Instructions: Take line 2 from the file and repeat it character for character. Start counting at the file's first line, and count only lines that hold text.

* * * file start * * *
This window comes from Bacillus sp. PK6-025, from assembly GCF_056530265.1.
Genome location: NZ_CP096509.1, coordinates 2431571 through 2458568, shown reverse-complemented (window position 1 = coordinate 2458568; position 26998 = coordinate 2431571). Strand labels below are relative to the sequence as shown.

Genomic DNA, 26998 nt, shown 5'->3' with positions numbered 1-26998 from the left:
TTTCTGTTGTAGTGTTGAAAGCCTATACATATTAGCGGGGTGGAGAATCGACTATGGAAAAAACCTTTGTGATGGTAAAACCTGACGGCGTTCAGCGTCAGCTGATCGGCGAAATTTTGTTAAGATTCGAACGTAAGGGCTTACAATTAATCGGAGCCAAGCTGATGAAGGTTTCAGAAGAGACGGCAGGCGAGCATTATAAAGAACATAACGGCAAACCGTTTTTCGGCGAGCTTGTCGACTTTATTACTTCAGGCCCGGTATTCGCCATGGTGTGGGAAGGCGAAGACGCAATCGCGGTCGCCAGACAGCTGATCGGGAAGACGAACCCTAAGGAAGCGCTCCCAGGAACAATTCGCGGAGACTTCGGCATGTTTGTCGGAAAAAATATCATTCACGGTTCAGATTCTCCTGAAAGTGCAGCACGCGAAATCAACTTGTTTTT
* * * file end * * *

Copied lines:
Genome location: NZ_CP096509.1, coordinates 2431571 through 2458568, shown reverse-complemented (window position 1 = coordinate 2458568; position 26998 = coordinate 2431571). Strand labels below are relative to the sequence as shown.